Our modern society deals with radio waves constantly. Seriously, if you think the highway can get congested, you should see what the airwaves would look like.
This is why proper testing and setup of radio frequencies is vitally important. Radio frequency, or RF, is the rate at which the radio waves oscillate, or vibrate. It’s what we use to tune in to a specific radio broadcast.
Any time you tune into a specific radio station, for example, you’re telling your radio to listen to that frequency.
So with that out of the way, what is RF testing? How do we do it? And what tools and techniques should we use to do it effectively? Let’s take a look.
RF testing is a way to check the frequency of your radio broadcasts to ensure that they are using their space on the spectrum efficiently. In this sense, efficiency means that the radio waves are not interfering with each other in the air space.
Radio frequency tests cover most kinds of broadcasts, including Wi-Fi, GPS, PMR radio, cellular devices, and many more. In most markets, compliance with frequency standards is mandated by law. This makes proper RF testing a vital process.
This is especially true if you manufacture the devices, or if you implement them in a product or service that you provide. Cellular providers, for example, are required by law to comply with RF standards in all of the markets that they operate in.
For that reason, it’s important not only to make sure that you get testing done, but also to make sure that the tests being performed are applicable to your chosen market. Not all markets have the same regulations, which means that a compliant product in one country may be in violation of standards in another market.
RF testing will look at several different aspects of your device. Testing includes, but is not limited to, things like output power, receiver and transmitter tests, sensitivity, and blocking.
RF testing also varies based on the standard being used for the device. OSHA provides various safety standards. Proper RF testing will ensure that your device complies with these regulations.
A radio frequency test is performed by taking the device and placing it in an isolated area. The area is controlled to minimize electromagnetic interference with the device. From there, the device is monitored closely for any emissions that would interfere with the operation of other devices in the area.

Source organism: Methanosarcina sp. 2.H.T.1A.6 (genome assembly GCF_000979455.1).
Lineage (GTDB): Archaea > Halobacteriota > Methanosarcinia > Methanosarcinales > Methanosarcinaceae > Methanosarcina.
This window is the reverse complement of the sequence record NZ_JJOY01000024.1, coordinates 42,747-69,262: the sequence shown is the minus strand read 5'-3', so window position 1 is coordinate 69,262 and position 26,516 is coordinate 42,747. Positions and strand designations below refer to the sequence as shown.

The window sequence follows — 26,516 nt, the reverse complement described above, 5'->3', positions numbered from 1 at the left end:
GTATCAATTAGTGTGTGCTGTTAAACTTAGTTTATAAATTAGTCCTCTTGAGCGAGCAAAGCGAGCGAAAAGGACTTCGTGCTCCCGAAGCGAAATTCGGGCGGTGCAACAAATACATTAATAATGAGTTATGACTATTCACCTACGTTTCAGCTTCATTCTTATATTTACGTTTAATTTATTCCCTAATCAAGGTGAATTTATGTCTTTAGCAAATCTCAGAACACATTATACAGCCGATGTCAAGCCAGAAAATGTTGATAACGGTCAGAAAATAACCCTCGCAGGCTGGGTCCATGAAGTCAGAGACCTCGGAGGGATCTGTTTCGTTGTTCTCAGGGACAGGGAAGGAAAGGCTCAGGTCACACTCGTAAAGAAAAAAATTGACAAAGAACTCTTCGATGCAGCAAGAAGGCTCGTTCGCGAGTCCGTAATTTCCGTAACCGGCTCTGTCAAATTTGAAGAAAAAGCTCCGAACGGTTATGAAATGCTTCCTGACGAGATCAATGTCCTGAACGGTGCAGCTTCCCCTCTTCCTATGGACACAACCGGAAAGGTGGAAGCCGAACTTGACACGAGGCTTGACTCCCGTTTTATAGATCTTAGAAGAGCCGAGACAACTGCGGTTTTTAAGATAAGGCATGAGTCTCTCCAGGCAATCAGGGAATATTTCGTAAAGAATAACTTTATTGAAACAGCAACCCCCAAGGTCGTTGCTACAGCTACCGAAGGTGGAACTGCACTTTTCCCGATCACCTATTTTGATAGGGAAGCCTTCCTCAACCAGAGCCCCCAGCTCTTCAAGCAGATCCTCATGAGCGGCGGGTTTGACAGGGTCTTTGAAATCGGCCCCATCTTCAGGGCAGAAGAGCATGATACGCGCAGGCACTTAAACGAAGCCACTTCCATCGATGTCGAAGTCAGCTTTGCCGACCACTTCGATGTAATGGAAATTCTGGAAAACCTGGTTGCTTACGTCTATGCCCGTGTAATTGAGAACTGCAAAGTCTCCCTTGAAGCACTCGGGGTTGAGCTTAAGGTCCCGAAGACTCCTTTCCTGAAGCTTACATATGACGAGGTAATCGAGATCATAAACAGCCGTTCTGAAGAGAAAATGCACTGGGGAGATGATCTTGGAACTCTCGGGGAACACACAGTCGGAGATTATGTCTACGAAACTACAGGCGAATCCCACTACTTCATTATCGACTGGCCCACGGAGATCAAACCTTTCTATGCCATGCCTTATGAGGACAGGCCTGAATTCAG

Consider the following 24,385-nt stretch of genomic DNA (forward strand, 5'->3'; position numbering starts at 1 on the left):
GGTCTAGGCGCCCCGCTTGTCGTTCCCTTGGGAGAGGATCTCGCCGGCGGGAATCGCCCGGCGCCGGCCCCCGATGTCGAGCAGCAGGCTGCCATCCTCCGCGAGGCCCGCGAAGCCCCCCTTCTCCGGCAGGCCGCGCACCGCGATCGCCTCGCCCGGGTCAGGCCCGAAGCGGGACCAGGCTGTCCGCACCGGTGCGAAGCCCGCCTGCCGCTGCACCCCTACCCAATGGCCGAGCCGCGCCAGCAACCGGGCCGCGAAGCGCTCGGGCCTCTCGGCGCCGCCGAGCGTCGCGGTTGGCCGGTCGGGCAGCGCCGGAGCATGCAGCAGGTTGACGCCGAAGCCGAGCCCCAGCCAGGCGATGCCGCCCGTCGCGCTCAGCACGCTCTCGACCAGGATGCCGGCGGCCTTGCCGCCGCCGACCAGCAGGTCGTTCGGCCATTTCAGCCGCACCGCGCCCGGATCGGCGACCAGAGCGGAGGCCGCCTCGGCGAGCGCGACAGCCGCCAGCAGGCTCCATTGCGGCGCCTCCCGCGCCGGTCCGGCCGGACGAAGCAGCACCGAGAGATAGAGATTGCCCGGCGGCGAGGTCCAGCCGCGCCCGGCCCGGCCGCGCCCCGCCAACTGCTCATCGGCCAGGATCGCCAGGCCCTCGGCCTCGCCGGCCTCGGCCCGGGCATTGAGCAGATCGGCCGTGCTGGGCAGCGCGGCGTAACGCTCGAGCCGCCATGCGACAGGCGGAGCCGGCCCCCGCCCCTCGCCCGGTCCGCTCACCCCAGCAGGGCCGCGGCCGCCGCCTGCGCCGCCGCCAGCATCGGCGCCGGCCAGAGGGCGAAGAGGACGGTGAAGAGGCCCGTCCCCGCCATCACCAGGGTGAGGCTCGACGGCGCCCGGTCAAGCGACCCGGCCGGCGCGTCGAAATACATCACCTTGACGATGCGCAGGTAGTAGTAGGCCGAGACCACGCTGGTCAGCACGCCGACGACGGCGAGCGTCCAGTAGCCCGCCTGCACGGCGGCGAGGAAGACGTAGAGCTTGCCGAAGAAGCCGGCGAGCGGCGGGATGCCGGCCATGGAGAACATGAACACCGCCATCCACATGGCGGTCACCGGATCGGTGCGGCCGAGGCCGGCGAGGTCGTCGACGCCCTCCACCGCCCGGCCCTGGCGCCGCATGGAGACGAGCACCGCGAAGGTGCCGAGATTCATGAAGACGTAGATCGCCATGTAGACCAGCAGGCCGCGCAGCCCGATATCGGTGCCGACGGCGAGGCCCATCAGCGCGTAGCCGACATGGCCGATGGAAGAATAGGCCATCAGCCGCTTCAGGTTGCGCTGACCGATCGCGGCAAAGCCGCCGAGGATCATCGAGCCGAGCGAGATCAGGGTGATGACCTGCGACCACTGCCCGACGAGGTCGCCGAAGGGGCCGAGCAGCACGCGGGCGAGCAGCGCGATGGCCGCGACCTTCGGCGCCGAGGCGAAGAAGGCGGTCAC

Testing can also be done on the device for RF immunity, which is its ability to handle any interference that it might receive from other devices. This kind of testing involves subjecting the device to interference and measuring its performance under those conditions.
These tests primarily look to ensure that a product remains withing certain guidelines for wavelengths and emission strength. These are used to ensure that the device is operating within the specific guidelines of government regulations.
The main kind of problem that can result from a failure to meet these regulations is a problem called attenuation. Attenuation, as a general concept, refers to the loss of signal strength on a broadcast.
Attenuation of a radio signal typically results from some form of obstruction of the signal. Often times, these obstructions are physical in nature. For example, if you’ve ever noticed that your Wi-Fi seems slower upstairs, you’re experiencing a form of attenuation. You’re losing signal strength as it travels through the floors and walls.
However, attenuation can also result from interference between signals. If two signals are occupying the same wavelength and frequency, they can cause problems on the receiving end. A good example of interference causing signal loss is when you try to pick up a radio station and hear it cut back and forth between two different broadcasts.
These regulations are designed to ensure that attenuation happens as little as possible. Proper testing can pick up on signs that the device may cause issues in that regard.
For example, a device that broadcasts with too much power for its specific range may overpower other signals on that bandwidth. This will cause attenuation in the signals, and it can result in the overpowered signal bleeding into the other broadcasts.
Properly identifying RF interference first requires you to narrow down the exact kind of interference you are experiencing. There are two types of interference: Narrow Band and Broadband.
Narrow Band refers to broadcasts with short, narrow wavelengths. Examples of this kind of frequency include things like co-channel and adjacent-channel transmissions.
Broadband, which is the more commonly known of the two, refers to larger wavelengths. This would be things like digital television broadcasts, as well as common wireless systems like Wi-Fi, cellular devices, and Bluetooth connections.
By testing on both frequencies, you can identify the exact source and nature of any potential interference. For example, narrow band can result in Adjacent-Channel Interference, which is where two channels on similar frequencies bleed into each other.
Proper testing can identify these kinds of issues before the device enters the market or workspace.
If you found yourself asking, “What is RF testing?”, you’re not alone. It’s a complicated topic, and there’s a lot to be aware of. Hopefully, now you have a better grasp of the concepts of RF testing, why it’s regulated, and why proper testing is so important.
So now that you know what to do, and how and why we do it, make sure to go out and get RF testing done on your radio devices. It’s not just a good idea, it’s the law. And it ensures that your devices are compliant with market regulations, which means they can get into the marketplace and into work environments.